Urethroplasty is an open surgical reconstruction or replacement of the urethra that has been narrowed by scar tissue and spongiofibrosis (urethral stricture). Urethroplasty is the gold standard for urethal reconstruction with the best and most durable results.

What is an excision and primary anastomosis (EPA) urethroplasty?

For short strictures that involve the bulbar urethra (the part of the urethra under the scrotum and up to the prostate), a segment of the scarred urethra can be completely excised. The two cut ends of the urethra are then sewn together.
Excising a short segment of urethra and sewing the ends together typically has the best long term surgical results – which approach 95%.
Stricture excision cannot be performed in the penile urethra or for long strictures of the bulbar urethra because there will be too much tension when trying to bring the two cut ends together. Tension on the suture line leads to surgical failure, and potentially to penile shortening and curvature.

What is a graft urethroplasty?

A graft is a piece of tissue that is transferred from one part of the body to another. A graft does not have its own blood supply, so it relies on the blood supply of the host (where it was transferred to) to survive. Grafts are used to increase the size of the narrow urethra by patching it, rather than a total replacement.
Typical grafts that are used to reconstruct the urethra are harvested from the extra-genital skin or from the inner lining of the mouth. The mouth graft is known as a "buccal graft".
The lining of the mouth (cheek) is a wet and pliable tissue that makes an excellent substitute urethra. A sliver of tissue can be easily removed with no consequences. Pain is minor and feels the same as when one accidentally bites his inner cheek. The mouth heals very quickly – usually in less than 1 week.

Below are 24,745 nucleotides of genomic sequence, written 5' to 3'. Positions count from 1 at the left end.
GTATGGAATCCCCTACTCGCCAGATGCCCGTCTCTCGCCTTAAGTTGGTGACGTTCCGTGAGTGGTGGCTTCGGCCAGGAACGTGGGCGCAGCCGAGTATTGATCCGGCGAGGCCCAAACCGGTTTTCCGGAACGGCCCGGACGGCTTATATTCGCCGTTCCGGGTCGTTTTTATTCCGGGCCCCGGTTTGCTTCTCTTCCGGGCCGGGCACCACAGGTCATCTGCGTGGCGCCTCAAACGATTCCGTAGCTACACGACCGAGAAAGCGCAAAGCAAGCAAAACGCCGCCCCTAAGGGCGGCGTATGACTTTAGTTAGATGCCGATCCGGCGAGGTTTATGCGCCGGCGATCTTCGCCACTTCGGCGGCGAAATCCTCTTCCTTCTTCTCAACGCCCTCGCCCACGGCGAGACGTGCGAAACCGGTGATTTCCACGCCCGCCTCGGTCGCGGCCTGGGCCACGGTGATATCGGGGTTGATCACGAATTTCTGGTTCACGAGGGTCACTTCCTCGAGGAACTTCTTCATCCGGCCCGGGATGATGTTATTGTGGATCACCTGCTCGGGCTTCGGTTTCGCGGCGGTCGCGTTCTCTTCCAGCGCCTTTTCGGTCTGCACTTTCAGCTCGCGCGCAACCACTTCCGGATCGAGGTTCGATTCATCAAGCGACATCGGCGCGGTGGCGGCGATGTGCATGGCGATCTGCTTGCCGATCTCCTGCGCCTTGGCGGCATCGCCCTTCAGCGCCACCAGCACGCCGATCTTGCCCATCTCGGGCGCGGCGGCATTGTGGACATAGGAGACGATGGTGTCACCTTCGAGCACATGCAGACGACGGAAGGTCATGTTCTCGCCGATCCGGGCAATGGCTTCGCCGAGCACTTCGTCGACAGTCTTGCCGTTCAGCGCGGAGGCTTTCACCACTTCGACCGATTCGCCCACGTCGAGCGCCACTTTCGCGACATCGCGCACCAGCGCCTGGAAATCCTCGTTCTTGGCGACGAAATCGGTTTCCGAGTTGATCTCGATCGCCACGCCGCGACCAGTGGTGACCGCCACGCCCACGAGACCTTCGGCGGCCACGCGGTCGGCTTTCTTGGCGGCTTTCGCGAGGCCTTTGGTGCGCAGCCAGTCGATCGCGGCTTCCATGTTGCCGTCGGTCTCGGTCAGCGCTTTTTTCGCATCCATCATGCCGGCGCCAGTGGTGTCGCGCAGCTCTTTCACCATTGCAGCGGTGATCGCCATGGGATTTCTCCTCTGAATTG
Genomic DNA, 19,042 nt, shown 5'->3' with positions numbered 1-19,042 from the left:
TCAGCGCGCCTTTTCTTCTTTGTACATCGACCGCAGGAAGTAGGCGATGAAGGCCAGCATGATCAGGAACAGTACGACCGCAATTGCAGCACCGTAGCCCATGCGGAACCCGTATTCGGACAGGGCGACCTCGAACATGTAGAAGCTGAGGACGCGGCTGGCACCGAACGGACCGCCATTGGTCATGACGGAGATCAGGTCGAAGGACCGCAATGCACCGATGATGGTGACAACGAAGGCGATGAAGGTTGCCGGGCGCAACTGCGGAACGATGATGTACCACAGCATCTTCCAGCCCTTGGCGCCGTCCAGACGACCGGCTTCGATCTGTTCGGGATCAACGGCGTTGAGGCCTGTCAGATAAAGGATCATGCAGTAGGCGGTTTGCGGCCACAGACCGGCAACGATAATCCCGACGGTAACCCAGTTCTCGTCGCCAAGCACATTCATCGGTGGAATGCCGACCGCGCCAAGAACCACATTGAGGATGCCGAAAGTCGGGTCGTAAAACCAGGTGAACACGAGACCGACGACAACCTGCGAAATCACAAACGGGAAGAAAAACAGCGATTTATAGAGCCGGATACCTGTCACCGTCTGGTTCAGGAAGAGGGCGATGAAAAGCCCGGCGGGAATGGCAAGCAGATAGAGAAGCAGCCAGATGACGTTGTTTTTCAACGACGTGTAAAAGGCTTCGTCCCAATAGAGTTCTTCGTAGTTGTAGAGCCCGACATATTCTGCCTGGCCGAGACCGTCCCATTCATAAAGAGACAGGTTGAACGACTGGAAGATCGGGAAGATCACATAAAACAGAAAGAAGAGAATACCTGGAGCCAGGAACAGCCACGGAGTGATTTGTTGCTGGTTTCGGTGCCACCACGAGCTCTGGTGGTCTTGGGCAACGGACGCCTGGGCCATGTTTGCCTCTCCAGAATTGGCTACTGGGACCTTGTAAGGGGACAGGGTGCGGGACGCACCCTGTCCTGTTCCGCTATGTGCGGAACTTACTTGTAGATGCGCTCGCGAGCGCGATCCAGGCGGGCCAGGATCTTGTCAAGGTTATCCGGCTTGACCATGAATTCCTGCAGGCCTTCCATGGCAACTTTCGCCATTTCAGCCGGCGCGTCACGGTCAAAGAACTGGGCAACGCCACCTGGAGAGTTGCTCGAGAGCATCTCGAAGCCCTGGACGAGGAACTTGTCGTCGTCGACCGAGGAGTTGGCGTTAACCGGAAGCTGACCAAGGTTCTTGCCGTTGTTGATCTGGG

Ureteral Stenting and Nephrostomy

Ureteral stenting and nephrostomy help restore urine flow through blocked ureters and return the kidney to normal function. Ureters are long, narrow tubes that carry urine from the kidneys to the bladder. They can become obstructed – and urine flow blocked – as a result of various conditions. Your doctor may use image guidance to place a thin, flexible tube called a stent into the ureter to restore urine flow. If a stent cannot be placed, he may perform a nephrostomy, during which a tube is placed through the skin into the kidney and connected to either an external drainage bag or the bladder.

Tell your doctor if there’s a possibility you are pregnant and discuss any recent illnesses, medical conditions, allergies and medications you’re taking. Your doctor may advise you to stop taking aspirin, nonsteroidal anti-inflammatory drugs (NSAIDs) or blood thinners several days prior to your procedure and instruct you not to eat or drink anything after midnight the night before. Take regular medication with sips of water. Leave jewelry at home and wear loose, comfortable clothing. You may be asked to wear a gown. If you are not to be admitted to the hospital, plan to have someone drive you home afterward.